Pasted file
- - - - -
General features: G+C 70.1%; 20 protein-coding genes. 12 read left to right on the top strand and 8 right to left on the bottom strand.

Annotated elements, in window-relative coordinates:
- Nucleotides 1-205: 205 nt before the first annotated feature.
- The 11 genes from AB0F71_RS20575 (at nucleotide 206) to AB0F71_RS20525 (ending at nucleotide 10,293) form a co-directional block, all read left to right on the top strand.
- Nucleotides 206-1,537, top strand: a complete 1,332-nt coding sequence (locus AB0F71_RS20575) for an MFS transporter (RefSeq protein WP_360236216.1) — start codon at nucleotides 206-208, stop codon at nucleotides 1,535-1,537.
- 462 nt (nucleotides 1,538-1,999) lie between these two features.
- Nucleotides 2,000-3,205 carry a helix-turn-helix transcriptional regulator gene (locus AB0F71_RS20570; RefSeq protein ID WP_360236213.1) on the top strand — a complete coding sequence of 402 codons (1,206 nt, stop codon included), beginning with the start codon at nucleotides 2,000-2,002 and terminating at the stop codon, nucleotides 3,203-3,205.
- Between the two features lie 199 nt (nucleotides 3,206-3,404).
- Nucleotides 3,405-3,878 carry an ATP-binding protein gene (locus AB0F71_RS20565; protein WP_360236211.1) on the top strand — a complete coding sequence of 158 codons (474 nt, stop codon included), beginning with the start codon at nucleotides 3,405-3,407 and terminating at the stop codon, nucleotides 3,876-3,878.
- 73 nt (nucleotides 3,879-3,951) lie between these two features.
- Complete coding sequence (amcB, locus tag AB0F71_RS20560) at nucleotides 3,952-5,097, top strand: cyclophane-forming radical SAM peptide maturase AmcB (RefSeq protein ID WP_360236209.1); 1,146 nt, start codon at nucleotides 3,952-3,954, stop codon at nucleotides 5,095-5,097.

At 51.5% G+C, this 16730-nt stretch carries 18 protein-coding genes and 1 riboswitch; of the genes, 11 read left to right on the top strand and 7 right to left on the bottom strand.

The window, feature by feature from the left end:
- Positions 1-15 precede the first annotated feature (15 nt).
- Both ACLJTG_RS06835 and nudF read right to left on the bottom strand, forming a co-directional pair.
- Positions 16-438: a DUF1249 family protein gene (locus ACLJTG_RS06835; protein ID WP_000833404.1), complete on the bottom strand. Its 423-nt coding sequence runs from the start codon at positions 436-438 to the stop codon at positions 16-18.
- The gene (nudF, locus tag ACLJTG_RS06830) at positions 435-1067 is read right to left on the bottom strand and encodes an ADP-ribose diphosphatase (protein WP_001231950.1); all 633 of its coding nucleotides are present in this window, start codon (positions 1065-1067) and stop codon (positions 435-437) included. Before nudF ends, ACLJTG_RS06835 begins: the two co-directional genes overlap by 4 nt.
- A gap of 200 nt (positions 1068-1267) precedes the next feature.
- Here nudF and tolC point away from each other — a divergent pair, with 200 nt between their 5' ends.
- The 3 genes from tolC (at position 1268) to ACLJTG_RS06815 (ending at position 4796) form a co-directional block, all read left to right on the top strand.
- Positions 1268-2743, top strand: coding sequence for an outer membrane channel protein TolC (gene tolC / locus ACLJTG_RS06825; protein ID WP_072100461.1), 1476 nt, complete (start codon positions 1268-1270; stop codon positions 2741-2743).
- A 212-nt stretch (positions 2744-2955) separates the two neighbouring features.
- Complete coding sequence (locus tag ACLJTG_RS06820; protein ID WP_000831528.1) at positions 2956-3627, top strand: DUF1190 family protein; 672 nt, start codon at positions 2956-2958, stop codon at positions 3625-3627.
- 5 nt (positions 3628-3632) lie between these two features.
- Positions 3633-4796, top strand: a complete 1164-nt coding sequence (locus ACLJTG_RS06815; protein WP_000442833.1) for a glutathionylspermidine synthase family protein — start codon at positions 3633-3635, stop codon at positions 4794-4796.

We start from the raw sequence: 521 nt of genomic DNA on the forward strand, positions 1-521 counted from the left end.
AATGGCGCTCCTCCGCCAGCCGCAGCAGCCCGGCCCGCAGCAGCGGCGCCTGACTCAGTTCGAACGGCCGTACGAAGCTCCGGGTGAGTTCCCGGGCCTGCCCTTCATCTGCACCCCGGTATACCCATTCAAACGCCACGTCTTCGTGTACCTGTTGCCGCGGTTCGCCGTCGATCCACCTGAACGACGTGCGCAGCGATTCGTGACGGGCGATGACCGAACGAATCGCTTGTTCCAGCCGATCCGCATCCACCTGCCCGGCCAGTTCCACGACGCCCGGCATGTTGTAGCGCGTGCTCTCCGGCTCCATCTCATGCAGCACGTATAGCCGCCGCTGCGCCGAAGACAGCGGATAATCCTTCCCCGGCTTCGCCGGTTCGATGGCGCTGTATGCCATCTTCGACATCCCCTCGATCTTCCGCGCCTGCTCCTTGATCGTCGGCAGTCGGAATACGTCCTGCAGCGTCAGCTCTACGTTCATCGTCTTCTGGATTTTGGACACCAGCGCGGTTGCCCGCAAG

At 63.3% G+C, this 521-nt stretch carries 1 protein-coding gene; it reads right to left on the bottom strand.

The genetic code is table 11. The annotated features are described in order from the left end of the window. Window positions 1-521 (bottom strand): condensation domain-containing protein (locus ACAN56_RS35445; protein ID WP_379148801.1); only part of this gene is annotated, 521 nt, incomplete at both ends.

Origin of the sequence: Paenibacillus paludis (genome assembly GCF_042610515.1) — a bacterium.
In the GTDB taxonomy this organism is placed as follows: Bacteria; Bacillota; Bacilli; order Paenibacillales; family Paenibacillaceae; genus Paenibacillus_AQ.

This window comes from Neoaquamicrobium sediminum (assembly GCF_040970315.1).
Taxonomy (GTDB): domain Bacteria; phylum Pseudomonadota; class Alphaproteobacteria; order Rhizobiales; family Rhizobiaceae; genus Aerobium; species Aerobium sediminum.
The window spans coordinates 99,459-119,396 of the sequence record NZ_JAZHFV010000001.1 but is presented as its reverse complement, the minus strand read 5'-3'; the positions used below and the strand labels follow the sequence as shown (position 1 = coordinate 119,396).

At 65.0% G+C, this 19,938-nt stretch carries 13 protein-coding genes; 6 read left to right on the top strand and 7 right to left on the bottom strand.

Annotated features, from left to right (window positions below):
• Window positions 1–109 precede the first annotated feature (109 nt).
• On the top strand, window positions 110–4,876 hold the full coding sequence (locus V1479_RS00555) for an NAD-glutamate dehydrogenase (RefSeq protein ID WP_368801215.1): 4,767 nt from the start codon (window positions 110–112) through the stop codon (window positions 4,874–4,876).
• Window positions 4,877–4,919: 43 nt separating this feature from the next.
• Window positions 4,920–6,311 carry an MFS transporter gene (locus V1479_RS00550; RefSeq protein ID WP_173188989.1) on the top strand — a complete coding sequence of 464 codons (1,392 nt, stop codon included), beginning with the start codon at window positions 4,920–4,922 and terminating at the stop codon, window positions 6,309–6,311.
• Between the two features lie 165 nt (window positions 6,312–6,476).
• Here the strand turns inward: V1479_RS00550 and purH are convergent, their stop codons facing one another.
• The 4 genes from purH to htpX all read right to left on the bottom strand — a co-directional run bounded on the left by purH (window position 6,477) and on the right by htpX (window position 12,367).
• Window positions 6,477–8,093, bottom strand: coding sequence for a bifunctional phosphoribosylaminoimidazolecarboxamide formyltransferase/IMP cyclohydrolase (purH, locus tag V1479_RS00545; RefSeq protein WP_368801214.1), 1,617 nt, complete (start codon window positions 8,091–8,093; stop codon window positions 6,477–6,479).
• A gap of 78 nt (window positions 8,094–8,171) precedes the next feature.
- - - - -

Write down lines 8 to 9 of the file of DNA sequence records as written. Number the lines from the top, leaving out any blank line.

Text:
- Between the two features lie 199 nt (nucleotides 3,206-3,404).
- Nucleotides 3,405-3,878 carry an ATP-binding protein gene (locus AB0F71_RS20565; protein WP_360236211.1) on the top strand — a complete coding sequence of 158 codons (474 nt, stop codon included), beginning with the start codon at nucleotides 3,405-3,407 and terminating at the stop codon, nucleotides 3,876-3,878.